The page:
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Image ProcessingRule of Thirds

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Matt Quinn
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Rule of Thirds

Post by Matt Quinn » Sat Aug 04, 2018 6:14 pm

In Lightroom, on my MacBook Pro screen, this is evenly divided into thirds, sand to grass, grass to horizon, horizon to top. But my eye doesn't agree. Thoughts? Matt
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Matt Quinn

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Post by Psjunkie » Sat Aug 04, 2018 9:52 pm

Looks pretty equal as best I can tell from your description....

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Post by Charles Haacker » Sat Aug 04, 2018 10:33 pm

Matt Quinn wrote:
Sat Aug 04, 2018 6:14 pm
In Lightroom, on my MacBook Pro screen, this is evenly divided into thirds, sand to grass, grass to horizon, horizon to top. But my eye doesn't agree. Thoughts? Matt
I think that is a perfect and perfectly beautiful photograph! :clap:

I suspect the fool-the-eye factor here is the sea. The grass + sea are the middle third, but because they are different colors and textures there's a disconnect. It's like this optical illusion
lines.jpeg
lines.jpeg (9.45 KiB) Viewed 201 times
where the straight lines are actually the same length but the arrowheads fool the eye into thinking one is longer.
Friends call me Chuck. :photo: This link takes you to my Flickr albums. Please click on any album to scroll through it.
(I prefer to present pictures in albums because I can put them in specific order.)

All the great photographers use cameras! No, really. :|

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Matt Quinn
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Post by Matt Quinn » Sun Aug 05, 2018 12:06 am

Psjunkie wrote:
Sat Aug 04, 2018 9:52 pm
Looks pretty equal as best I can tell from your description....
I have now discovered that not only am I mildly colorblind, but that my visual perspective is off. El Greco genes? Matt
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Post by Ernst-Ulrich Schafer » Sun Aug 05, 2018 4:27 pm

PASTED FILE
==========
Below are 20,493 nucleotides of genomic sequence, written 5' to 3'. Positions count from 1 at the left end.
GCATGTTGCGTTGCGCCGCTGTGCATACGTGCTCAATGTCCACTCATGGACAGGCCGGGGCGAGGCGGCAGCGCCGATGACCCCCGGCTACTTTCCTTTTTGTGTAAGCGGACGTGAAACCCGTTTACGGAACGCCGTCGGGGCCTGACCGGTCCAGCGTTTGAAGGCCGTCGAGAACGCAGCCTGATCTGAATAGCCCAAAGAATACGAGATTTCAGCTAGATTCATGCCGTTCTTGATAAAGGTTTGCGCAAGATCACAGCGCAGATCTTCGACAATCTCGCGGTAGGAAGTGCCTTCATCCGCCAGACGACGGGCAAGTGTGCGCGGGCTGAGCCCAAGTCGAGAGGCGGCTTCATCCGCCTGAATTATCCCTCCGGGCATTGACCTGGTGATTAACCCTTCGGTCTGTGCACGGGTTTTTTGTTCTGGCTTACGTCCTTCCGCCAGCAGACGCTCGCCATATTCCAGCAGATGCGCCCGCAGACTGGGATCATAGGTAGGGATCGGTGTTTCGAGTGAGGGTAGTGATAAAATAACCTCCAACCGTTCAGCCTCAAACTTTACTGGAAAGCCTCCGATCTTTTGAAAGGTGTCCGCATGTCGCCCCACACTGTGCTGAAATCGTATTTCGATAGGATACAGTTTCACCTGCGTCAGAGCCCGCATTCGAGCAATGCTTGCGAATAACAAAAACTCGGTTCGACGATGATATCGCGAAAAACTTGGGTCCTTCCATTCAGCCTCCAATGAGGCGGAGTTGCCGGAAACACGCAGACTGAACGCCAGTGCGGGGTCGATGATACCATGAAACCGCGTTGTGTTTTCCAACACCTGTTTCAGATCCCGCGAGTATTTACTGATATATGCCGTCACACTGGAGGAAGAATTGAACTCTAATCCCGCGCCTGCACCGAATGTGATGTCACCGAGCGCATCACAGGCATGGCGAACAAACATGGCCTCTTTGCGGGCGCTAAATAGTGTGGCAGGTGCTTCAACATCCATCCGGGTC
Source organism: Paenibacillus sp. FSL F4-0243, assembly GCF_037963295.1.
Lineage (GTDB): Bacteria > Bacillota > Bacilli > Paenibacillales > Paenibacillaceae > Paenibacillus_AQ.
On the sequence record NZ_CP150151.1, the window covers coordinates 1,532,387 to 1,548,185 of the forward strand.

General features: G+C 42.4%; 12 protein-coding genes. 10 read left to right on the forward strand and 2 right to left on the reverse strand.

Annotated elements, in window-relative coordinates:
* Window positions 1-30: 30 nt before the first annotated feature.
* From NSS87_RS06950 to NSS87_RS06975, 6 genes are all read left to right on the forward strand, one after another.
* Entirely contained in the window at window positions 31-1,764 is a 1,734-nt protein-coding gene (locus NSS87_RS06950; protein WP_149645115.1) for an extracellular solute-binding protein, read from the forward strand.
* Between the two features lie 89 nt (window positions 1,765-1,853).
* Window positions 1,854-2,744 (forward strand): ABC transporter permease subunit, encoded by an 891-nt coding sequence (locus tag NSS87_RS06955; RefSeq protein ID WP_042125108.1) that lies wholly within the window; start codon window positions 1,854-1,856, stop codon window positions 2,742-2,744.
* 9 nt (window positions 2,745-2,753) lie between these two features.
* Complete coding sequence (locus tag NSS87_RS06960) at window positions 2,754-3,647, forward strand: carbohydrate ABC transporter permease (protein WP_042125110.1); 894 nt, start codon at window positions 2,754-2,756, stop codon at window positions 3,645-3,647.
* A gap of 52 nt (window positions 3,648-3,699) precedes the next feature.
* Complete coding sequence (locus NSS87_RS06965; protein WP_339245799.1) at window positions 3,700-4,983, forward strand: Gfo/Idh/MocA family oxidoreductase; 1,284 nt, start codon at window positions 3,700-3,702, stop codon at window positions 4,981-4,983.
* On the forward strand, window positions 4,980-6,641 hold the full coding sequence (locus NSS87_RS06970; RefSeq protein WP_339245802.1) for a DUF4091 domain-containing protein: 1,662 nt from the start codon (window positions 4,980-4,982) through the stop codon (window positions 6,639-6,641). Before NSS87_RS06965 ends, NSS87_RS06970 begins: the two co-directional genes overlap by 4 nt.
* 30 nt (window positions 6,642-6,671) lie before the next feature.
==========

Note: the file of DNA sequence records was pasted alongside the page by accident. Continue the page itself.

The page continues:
Wonderful image Matt. Your use of "Rule of Thirds" works quite well here.
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Post by minniev » Sun Aug 05, 2018 4:47 pm

Matt Quinn wrote:
Sat Aug 04, 2018 6:14 pm
In Lightroom, on my MacBook Pro screen, this is evenly divided into thirds, sand to grass, grass to horizon, horizon to top. But my eye doesn't agree. Thoughts? Matt
It is truly divided in thirds and makes a great vertical Gursky-ish image. Chuck gave a good explanation and I won't dispute his expertise - he knows his stuff!! For my less trained eye, it is a little misleading because my eye counts four or even six elements, some relatively equivalent and some not. So it's a stack of unequal parts and I have to use my objective mind to force it back into thirds.
"God gave me photography so that I could pray with my eyes" - Dewitt Jones

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Matt Quinn
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Post by Matt Quinn » Sun Aug 05, 2018 5:21 pm

Ernst-Ulrich Schafer wrote:
Sun Aug 05, 2018 4:27 pm
Wonderful image Matt. Your use of "Rule of Thirds" works quite well here.
Thanks Ernst. Without questioning your comment, I am always surprised by what others on pM find worthwhile in my images. If this were from someone else, I probably wouldn't pause on it very long or even comment. If you have a moment, could you tell me what you find attractive or interesting in it, Ernst? Thanks. Matt
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Post by Matt Quinn » Sun Aug 05, 2018 5:27 pm

minniev wrote:
Sun Aug 05, 2018 4:47 pm
Matt Quinn wrote:
Sat Aug 04, 2018 6:14 pm
In Lightroom, on my MacBook Pro screen, this is evenly divided into thirds, sand to grass, grass to horizon, horizon to top. But my eye doesn't agree. Thoughts? Matt
It is truly divided in thirds and makes a great vertical Gursky-ish image. Chuck gave a good explanation and I won't dispute his expertise - he knows his stuff!! For my less trained eye, it is a little misleading because my eye counts four or even six elements, some relatively equivalent and some not. So it's a stack of unequal parts and I have to use my objective mind to force it back into thirds.
Yes, Minnie, I saw those different elements while I was deciding how to crop and went back and forth several times before choosing this one. The scene, however, was in gross thirds in my viewfinder and that drew me. And I thought of Gursky. Can't escape the fundamentals, I guess. Matt
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Post by vinnylepes » Tue Oct 09, 2018 7:44 pm

The horizon is where you divide one third--but the color of the sky extends below that, so from a color standpoint the top third is larger and the middle third is smaller. But who said they should be even? I think they are beautifully balanced :).

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Post by Matt Quinn » Wed Oct 10, 2018 1:47 am

vinnylepes wrote:
Tue Oct 09, 2018 7:44 pm
The horizon is where you divide one third--but the color of the sky extends below that, so from a color standpoint the top third is larger and the middle third is smaller. But who said they should be even? I think they are beautifully balanced :).
Thank you, Vinnie. And welcome to pM. A great community; you will really enjoy it. We all look forward to seeing your work. Best, Matt
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